The decision about whether to operate can’t just be based on age, though age-related decline is certainly a consideration. Philippe Leone
In January, 107-year-old Daphne Keith broke her hip and became the oldest Australian to have a partial hip replacement. This isn’t something you would have heard of two or three decades ago.
For Daphne, the decision was fairly clear-cut. Surgery, with all its risks, was a better option than the alternative: to be stuck in bed for the rest of her life. As she summed it up, “What do I have to lose?”
But in many cases the balance between benefits and harms of surgery for older people is not as clear-cut.
Advances in anaesthetic and surgical techniques (especially keyhole surgery) now allow older adults to undergo operations and procedures that were previously not possible.
So how do we decide who should and shouldn’t undergo surgery?
Age is a factor, but not the only one
As we age there are increasing differences between individuals in terms of how our minds and bodies function. Younger people – whether they’re aged five, 20 or even 40 – are generally very similar to their age-matched peers, in terms of their cognitive and physical abilities.
But if we compare older adults, there are marked differences in their function. Some 70-year-olds are fit, healthy and still working full-time. Other 70-year-olds have multiple medical conditions, are frail and living in nursing homes.
So decisions about surgery shouldn’t be based on age alone.
However, we can’t ignore the changes associated with ageing, which means sometimes the potential harms of surgery will outweigh the benefits.
The harms associated with surgery and anaesthesia include death, surgical complications, longer hospital stays and poorer long-term outcomes. This might mean not being able to return to the same physical or cognitive level of function or needing to go into a nursing home.
The changes in our body as we age, as well as an increase in the number of diseases, and therefore medications we take, can increase the risks associated with surgery and anaesthesia.
Frailty is the strongest predictor of poor outcomes after surgery. Frailty is a decrease in our body’s reserves and our ability to recover from stressful events such as surgery. Frailty is usually associated with increasing age, but not all older people are frail, and you can be frail and still relatively young.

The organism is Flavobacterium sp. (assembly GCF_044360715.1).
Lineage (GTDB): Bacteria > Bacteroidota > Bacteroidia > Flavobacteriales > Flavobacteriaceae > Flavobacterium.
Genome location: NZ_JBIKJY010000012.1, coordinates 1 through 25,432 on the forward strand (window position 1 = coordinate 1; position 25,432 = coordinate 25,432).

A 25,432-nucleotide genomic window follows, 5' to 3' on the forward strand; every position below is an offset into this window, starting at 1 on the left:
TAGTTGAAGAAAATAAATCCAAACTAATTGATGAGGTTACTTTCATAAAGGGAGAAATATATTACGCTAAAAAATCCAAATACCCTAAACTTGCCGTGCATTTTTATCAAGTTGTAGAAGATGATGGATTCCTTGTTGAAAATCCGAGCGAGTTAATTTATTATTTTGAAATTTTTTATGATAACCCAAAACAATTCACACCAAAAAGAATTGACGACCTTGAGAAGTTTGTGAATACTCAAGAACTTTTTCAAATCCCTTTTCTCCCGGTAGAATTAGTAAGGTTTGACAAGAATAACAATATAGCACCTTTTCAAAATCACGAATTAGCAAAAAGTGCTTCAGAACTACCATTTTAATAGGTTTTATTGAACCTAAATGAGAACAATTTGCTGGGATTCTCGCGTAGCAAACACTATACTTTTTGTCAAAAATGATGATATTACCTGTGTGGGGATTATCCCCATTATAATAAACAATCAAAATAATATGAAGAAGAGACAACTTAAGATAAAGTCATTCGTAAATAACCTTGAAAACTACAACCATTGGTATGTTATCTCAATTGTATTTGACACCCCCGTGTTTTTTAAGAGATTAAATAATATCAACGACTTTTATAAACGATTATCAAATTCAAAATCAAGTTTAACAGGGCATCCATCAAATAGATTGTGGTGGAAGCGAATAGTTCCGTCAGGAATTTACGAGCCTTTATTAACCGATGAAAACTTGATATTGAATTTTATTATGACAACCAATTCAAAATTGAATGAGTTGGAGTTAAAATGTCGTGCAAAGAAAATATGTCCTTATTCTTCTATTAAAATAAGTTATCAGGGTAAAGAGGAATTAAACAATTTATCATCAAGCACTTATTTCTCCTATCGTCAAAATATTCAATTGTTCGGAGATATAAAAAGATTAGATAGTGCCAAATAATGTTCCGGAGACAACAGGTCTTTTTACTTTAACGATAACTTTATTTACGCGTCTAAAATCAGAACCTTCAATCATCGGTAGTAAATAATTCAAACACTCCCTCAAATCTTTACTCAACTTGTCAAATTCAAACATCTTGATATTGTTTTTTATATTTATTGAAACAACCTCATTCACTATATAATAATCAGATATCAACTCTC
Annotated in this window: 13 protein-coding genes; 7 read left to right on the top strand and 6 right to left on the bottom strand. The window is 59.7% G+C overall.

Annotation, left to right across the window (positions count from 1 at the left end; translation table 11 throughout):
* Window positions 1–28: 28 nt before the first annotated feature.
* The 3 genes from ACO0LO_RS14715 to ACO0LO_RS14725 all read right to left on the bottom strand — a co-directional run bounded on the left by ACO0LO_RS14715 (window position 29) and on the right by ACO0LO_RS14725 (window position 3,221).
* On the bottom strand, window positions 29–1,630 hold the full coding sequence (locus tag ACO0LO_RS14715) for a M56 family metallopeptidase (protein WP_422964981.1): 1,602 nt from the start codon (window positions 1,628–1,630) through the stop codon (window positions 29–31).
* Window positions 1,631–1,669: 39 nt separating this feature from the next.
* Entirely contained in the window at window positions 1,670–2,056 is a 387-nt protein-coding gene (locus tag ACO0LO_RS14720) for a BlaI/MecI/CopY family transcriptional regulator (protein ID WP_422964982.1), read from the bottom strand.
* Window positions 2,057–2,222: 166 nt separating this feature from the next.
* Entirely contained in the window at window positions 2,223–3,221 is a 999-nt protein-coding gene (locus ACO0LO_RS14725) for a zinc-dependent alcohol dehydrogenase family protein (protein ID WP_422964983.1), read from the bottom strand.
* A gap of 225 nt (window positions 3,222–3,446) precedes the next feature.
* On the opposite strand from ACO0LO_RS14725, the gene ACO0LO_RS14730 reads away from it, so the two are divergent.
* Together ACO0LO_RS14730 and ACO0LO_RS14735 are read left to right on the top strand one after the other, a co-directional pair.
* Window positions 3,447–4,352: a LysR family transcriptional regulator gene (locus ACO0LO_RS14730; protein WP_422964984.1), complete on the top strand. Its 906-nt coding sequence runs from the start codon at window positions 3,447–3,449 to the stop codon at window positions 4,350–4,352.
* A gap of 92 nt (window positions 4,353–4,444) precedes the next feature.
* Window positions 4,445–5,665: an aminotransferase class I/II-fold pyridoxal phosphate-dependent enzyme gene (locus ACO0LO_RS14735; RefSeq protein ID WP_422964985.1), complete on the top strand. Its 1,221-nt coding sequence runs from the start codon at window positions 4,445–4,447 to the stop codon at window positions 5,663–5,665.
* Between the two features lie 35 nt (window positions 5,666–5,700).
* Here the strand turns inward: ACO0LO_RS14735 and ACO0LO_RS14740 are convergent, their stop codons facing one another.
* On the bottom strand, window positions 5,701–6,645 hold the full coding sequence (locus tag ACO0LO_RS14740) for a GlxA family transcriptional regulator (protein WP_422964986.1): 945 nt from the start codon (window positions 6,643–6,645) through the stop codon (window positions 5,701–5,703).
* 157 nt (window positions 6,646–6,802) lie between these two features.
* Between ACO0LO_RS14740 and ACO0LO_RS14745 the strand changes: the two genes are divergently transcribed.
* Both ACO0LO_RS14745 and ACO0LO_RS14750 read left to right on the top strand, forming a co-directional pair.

Consider the patient’s preferences
Patients tend to overestimate the benefits of surgery and underestimate the harms. This highlights the importance of shared decision-making between patients and clinicians.
Shared decision-making means the patient and clinicians come to a decision together, after discussing the options, benefits and harms, and after considering the patient’s values, preferences and circumstances.
Research shows that as we age many of us become less focused on longevity and prolonging life at all costs and much more focused on what that life is like, or our quality of life.
Outcomes such as living independently, staying in our own home, the ability to move around, and being mentally alert often become increasingly important in the decision-making process. This information about a person’s values is critical for shared decision-making conversations.
When considering these preferences, the discussion becomes more than just “could” we do this operation – it’s about “should” we do this operation? Someone living at home with early dementia may decide the risk of this worsening, and the possible need to move to a nursing home, is not worth any benefits of surgery.
It’s also important to note that, in some cases, cognitive impairment and dementia associated with ageing mean it’s not the patient (but their appointee) making decisions about surgery.
Not everyone should be offered surgery
The ageing of our population raises challenges for policymakers. More surgeries means greater pressure on the health budget. We don’t have a bottomless pit of health funding, so how do we decide who is eligible, based on fair and equitable resource allocation?
Given the marked variability between individuals as we age, decisions and policies about access to medical care (including surgery) should not be based on age alone. There should not be policies that say “no” to surgery based on age.
Equally, when considering resource allocation, it should not just be about how many years a person has to live, or blunt assessments based on how much their operation might cost the health system.
Take a decision about performing a hip replacement on a 90-year-old with arthritis, for example. A patient who has an elective hip replacement for arthritis and is able to remain living at home will probably “cost less” overall than if that same person would otherwise have had to live in a nursing home.
However, this also does not mean we can, or should, offer surgery to everyone.
The practice of medicine, especially when considering older adults, needs to remain focused on individualised patient care. Decisions should be based on medical appropriateness of treatment combined with a patient’s goals and values.
To do this we need to train clinicians in shared decision-making and how to have these often difficult discussions. The goal is to have clinicians who are able to explore a patient’s values and preferences around outcomes, effectively communicate individualised information about options, benefits and harms, and then come to a decision together.
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